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Lyft & Hyundai's Joint Venture Motional to Launch a Fully Driverless Ride-Hailing Service in Major U.S. Cities

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【Summary】California ride hailing company Lyft is teaming up with Boston-based Motional on an autonomous ride-hailing service in major cities across the U.S., the companies announced on Wednesday. Motional’s self-driving vehicles will be integrated, operationalized and deployed on the Lyft network. The services will launch in 2023.

FutureCar Staff    Dec 16, 2020 11:30 AM PT
Lyft & Hyundai's Joint Venture Motional to Launch a Fully Driverless Ride-Hailing Service in Major U.S. Cities

California ride hailing company Lyft is teaming up with Boston-based Motional on an autonomous ride-hailing service in major cities across the U.S., the companies announced on Wednesday. Motional's self-driving vehicles will be integrated, operationalized and deployed on the Lyft network. The services will launch in 2023. 

The companies did not say which cities they will launch in first or the number of self-driving vehicles that will be deployed on the platform. The launch markets will be announced at a later date. 

The autonomous ride-hailing service paves the way for the commercialization of robotaxis at scale. Lyft currently operates the second biggest ride-hailing network in the U.S. It's chief rival Uber operates the largest. 

Lyft reported in its SEC filing ahead of its 2019 IPO that it had 18.6 million active riders and over 1.1 million drivers for the quarter ended December 31, 2018. The company operates in over 300 markets across the United States and Canada. Unlike its rival Uber, Lyft only operates in North America. 

"This agreement is a testament to our global leadership in driverless technology. We're at the frontier of transportation innovation, moving robotaxis from research to road," said Karl Iagnemma, President and CEO, Motional.  "Our aim is to not only build safe, reliable, and accessible driverless vehicles, but to deliver them at significant scale.  We're partnering with Lyft to do exactly that."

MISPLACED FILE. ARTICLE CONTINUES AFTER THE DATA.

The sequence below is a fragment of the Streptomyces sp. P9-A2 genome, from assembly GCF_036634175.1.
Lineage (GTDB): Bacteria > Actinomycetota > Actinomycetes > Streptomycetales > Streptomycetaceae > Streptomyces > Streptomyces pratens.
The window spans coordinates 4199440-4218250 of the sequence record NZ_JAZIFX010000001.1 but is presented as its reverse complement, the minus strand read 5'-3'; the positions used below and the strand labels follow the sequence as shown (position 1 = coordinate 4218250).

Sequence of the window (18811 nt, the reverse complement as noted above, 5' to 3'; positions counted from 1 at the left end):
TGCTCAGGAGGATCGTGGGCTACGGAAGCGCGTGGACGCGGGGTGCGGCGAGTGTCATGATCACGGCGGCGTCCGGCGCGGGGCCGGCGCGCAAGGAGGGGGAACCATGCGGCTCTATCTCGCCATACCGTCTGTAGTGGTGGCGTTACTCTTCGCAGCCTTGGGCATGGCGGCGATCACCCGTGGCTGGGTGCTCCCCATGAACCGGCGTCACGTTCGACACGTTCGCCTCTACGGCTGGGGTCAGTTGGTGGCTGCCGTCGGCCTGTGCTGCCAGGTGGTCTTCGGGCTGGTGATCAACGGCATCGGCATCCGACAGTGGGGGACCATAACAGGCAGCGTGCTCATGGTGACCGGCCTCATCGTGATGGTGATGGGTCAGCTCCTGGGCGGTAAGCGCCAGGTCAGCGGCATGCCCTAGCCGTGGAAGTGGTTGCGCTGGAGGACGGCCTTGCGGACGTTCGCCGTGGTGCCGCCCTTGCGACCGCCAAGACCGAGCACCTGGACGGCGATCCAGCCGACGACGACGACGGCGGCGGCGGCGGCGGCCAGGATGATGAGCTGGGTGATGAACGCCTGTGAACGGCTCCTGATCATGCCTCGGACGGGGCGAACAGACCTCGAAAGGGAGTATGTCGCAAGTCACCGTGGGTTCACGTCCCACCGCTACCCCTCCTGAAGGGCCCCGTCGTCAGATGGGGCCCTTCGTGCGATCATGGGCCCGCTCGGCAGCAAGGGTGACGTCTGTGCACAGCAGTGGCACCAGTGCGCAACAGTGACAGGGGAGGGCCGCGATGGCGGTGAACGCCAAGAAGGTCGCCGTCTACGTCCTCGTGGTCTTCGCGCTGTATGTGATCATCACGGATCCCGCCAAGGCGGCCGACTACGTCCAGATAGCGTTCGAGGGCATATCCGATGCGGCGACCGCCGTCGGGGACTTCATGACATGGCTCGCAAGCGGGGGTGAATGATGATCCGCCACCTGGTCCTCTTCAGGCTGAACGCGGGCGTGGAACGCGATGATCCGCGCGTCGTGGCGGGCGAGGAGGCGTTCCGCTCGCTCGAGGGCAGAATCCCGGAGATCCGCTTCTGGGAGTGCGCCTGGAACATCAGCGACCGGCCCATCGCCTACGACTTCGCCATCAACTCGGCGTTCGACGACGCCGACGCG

Motional is the joint venture between South Korean automaker Hyundai Motor Co and self-driving technology developer Aptiv. The two companies first announced their intent to collaborate on the development of self-driving vehicles in Sept 2019. The partnership was officially confirmed in March of this year and the venture's name "Motional" was announced in August.

The goal of the Motional joint venture is to combine Hyundai's expertise in vehicle manufacturing with Aptiv's autonomous driving expertise to commercialize a SAE Level 4 and 5 platform for robotaxi providers, fleet operators and automakers.

The Motional joint venture is valued at roughly $4 billion and represents the latest partnership between an established automaker and a tech company in the race to develop self-driving vehicles, robotaxis and other advanced mobility services.

In addition to the Motional joint venture, U.S. automaker Ford Motor Co. partnered with autonomous driving startup Argo AI on the development of self-driving technology for the automaker. In 2016, General Motors took a majority stake in San Francisco autonomous driving startup Cruise for $1 billion in order to jumpstart its own self-driving vehicle development.

The ride-hailing vehicles will be based on a new Hyundai vehicle platform that integrates all of the sensors, computers, hardware and software for self-driving. Since there will be no driver present, the vehicles will be monitored by remote teleoperators that can take over control remotely if the vehicle encounters any unexpected road closure or a situation where the trip cannot be completed.

For the ride-hailing service, Lyft's role will operate the rideshare network and the customer experience for hailing an autonomous robotaxi. The two companies said they will collaborate to ensure seamless integration of the new vehicles onto the Lyft platform, and share responsibility for fleet operations.  

"This agreement is a testament to our global leadership in driverless technology. We're at the frontier of transportation innovation, moving robotaxis from research to road," commented Karl Iagnemma, President and CEO, Motional.  "Our aim is to not only build safe, reliable, and accessible driverless vehicles, but to deliver them at significant scale.  We're partnering with Lyft to do exactly that."

Motional and Lyft's partnership began three years ago as a self-driving pilot in Las Vegas pickup up passengers in autonomous vehicles with safety drivers. To date, the autonomous ride-hailing service has completed over 100,000 trips, with 98% of passengers awarding their rides a five-star rating. 

Lyft partnership with Motional comes as its biggest rival Uber is scaling back plans to develop self-driving vehicles on its own.

Uber just sold its Advanced Technologies Group (ATG) division to autonomous driving technology developer Aurora for $4 billion. Uber's ATG was tasked with developing self-driving vehicles that Uber planned to add to its platform. Uber still retains a minority stake and plans to add self-driving vehicles to its ride hailing and food delivery network with the help of Aurora.

In the interim before launching a commercial robotaxi service, Motional and Hyundai are working on an advanced driver assist system (ADAS) for the automaker's production vehicles that paves the way for future self-driving vehicles.

Hyundai successfully demonstrated its level-4 autonomous driving technology in Feb 2018 for the first time, when five of its NEXO fuel cell electric vehicles travelled 190 kilometers from Seoul to Pyeongchang in South Korea without human assistance. 

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